Hutto's Transmission marks 50 years as all-in-the-family business.
At 24, Paul L. Hutto already knew challenges in his life. Four years earlier, in 1944, he joined the U.S. Army, where he was stationed in Germany during the latter part of World War II. In a world filled with fear, strife and uncertainty, Hutto met the love of his life, Herta Schuster, and the couple married in 1948. With the war over, Hutto returned home to St. Matthews to find another hurdle. A newlywed, Hutto searched for ways to support his wife and to start a family. Three years on his father's farm did not prove lucrative, so Hutto began the search for other opportunities. An opening for a mechanic's position with a Buick-Pontiac Dealership in 1951 and then with a Cadillac-Olds dealership instilled in the young Hutto a skill he would later utilize in opening Hutto's Hydramatic on U.S. 601 just outside St. Matthews.
Today, the family-owned business is known as Hutto's Transmission Inc. It continues to flourish 50 years after its founding. Rick and Paula Bair, co-owners of the transmission shop, credit two things for the longevity of the business. "It is my daddy and the Lord," Paula Bair said. "Daddy always did add the Lord in all that we did. Without him, we could not continue on." And, of course, the shop's customers are priceless, said Rick Bair, who assumed management of the shop in 1975. "We thank them for their support through these years," he said. "We are here to serve our customers."
The transmission service company has gone from hydramatic transmissions to four- and five-speed overdrive to computer-controlled transmissions. Through the years, the business has expanded with the addition of several stall garages, vehicle lifts and office space expansion. "Paul believed in keeping the shop clean so that you could eat off the floors," Rick Bair said, in recollection of his father-in-law. "He also wanted the customers' vehicles kept clean." Today, the business continues to truly be a family affair.
The husband and wife team is joined by oldest daughter Rebekah and husband Lee Hollingsworth; and Ted Ficek (son-in-law). The provision of two mechanically inclined sons-in-law to continue the family business was an answer to a prayer, Bair said. Today, 4-year-old granddaughter Cameron and 10-month-old Caitlin already are also assuming the Hutto's Transmission legacy. The youngest is helping to hang up customer keys in the shop. Currently, the shop has eight full-time employees and four part-time employees.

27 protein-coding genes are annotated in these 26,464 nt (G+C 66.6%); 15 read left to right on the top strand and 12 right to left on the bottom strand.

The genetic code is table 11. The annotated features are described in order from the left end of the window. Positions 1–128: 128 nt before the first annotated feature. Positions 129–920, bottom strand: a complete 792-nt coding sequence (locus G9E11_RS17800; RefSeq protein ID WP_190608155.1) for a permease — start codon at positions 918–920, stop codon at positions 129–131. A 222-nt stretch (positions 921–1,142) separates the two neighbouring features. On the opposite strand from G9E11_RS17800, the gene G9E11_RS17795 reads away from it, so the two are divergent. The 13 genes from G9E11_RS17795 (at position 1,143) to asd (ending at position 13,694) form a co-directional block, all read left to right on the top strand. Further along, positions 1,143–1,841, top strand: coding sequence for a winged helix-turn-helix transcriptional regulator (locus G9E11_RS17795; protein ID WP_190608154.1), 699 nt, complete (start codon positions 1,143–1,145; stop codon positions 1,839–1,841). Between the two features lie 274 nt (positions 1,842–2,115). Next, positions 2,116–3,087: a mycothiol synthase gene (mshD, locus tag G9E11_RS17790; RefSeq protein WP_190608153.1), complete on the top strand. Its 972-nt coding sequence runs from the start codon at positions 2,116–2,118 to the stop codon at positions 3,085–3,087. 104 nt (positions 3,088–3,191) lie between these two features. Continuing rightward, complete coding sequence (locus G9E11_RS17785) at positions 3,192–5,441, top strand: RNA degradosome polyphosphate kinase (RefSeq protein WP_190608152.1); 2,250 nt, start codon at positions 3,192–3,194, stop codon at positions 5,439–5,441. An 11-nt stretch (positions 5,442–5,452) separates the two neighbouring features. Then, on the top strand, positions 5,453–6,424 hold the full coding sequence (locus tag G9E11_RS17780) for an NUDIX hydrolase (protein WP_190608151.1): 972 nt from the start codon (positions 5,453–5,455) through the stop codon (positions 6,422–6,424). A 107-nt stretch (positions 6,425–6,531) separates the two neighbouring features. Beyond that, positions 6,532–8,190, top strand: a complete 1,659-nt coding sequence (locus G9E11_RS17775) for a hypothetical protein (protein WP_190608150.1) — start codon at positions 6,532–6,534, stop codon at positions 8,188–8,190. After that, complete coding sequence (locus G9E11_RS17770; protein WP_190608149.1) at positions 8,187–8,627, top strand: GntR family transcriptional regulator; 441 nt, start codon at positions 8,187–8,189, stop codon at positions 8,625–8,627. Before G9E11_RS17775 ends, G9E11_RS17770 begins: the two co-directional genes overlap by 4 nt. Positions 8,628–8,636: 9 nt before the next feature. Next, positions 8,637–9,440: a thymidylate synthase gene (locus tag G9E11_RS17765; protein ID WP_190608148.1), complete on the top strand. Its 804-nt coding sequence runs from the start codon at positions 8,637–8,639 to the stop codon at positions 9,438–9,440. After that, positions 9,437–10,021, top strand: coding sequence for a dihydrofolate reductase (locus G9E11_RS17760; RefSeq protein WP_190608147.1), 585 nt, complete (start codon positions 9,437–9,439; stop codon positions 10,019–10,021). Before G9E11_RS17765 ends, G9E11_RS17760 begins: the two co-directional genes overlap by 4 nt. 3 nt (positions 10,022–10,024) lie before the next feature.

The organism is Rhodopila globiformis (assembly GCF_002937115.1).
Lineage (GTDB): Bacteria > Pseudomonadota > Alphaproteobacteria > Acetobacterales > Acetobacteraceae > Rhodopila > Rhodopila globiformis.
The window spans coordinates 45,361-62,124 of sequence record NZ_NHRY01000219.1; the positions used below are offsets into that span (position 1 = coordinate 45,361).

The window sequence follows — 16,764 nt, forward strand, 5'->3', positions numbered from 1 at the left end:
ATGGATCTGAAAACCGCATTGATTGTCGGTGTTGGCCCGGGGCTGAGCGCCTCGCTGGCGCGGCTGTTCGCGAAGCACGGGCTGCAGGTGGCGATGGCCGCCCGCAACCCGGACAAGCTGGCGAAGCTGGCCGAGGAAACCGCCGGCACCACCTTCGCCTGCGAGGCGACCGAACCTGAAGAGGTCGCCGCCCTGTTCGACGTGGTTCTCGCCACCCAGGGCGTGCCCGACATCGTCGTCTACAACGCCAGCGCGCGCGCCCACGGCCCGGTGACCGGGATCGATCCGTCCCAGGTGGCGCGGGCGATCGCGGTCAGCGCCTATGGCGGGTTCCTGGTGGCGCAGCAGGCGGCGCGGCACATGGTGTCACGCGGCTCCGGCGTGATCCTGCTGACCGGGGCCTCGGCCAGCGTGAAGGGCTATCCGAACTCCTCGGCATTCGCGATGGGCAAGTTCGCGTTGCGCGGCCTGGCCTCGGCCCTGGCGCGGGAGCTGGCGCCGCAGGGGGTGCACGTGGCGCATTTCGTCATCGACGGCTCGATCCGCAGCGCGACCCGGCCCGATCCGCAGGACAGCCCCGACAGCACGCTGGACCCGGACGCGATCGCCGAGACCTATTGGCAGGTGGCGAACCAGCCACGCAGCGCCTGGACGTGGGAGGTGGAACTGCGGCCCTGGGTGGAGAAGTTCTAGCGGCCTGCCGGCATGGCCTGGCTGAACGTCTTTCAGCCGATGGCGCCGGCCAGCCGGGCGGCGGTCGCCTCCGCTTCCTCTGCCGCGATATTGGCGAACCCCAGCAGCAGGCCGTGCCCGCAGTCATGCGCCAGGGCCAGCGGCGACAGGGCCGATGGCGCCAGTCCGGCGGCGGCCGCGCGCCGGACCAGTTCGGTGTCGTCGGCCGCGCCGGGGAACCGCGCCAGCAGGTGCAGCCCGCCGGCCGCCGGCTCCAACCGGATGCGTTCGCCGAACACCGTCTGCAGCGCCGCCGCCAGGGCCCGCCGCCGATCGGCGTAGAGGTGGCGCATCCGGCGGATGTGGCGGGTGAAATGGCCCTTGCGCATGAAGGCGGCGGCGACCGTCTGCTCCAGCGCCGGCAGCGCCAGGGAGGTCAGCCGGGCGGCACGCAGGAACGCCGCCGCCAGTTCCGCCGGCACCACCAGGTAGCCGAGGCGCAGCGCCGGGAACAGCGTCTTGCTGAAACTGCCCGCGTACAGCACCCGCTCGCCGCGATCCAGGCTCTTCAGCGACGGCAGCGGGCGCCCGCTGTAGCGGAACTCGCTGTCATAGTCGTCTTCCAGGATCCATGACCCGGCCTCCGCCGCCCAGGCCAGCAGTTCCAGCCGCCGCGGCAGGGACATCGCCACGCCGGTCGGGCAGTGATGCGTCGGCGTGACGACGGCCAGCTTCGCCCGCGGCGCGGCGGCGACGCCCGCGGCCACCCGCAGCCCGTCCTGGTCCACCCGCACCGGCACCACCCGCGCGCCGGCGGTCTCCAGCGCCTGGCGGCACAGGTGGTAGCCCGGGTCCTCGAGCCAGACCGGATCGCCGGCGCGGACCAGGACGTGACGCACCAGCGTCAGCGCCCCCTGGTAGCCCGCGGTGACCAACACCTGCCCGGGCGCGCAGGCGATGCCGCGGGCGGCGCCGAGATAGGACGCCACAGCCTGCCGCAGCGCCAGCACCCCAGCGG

It is all about living up to the high standards of service yet providing a personal touch, Bair said. In the early 1980s, Hutto's Transmission entered a registered trademark (a transmission with legs sticking out) as part of its business. "Rick was playing around with some transmission cases and added pants and boots," Paula Bair recalled. "Rick set it up on a pole and people starting stopping and taking pictures of the emblem." The emblem soon found itself in an Alabama newspaper and so it was then the decision was made to trademark, Bair said.
Finally in 1985 the Hutto and Bair families decided to incorporate the business and, a year later, the business added Hutto's Valued Cars. The addition allowed Hutto's Transmission to rebuild transmissions and sell the vehicles. Legal changes, however, required Hutto's to discontinue this division; but in 1987 the business purchased Masterbend Hydraulic Tube Bender. The purchase allowed Hutto's to make customized exhaust systems.
As with any business, challenges have not been lacking over 50 years, Bair said. Finding qualified employees, the maintenance of competitive pricing, maintaining workmanship quality, and keeping up with changing technology are all issues to be addressed. "We have great technicians and they are willing to learn," Bair said, noting that Hutto's technicians attend training seminars annually to keep up with business changes and to better address the needs of the customer.
The years also have not been without colorful moments. The recent widening work on U.S. Highway 601 threatened a historic artifact: a Royal Crown Cola sign that originally belonged to Hutto's Store. The sign had embedded itself in the trunk of an ancient oak tree. The "sign in the tree" became a spectacle of sorts for travelers. The sign was rescued before the tree was eventually cut down during the widening project.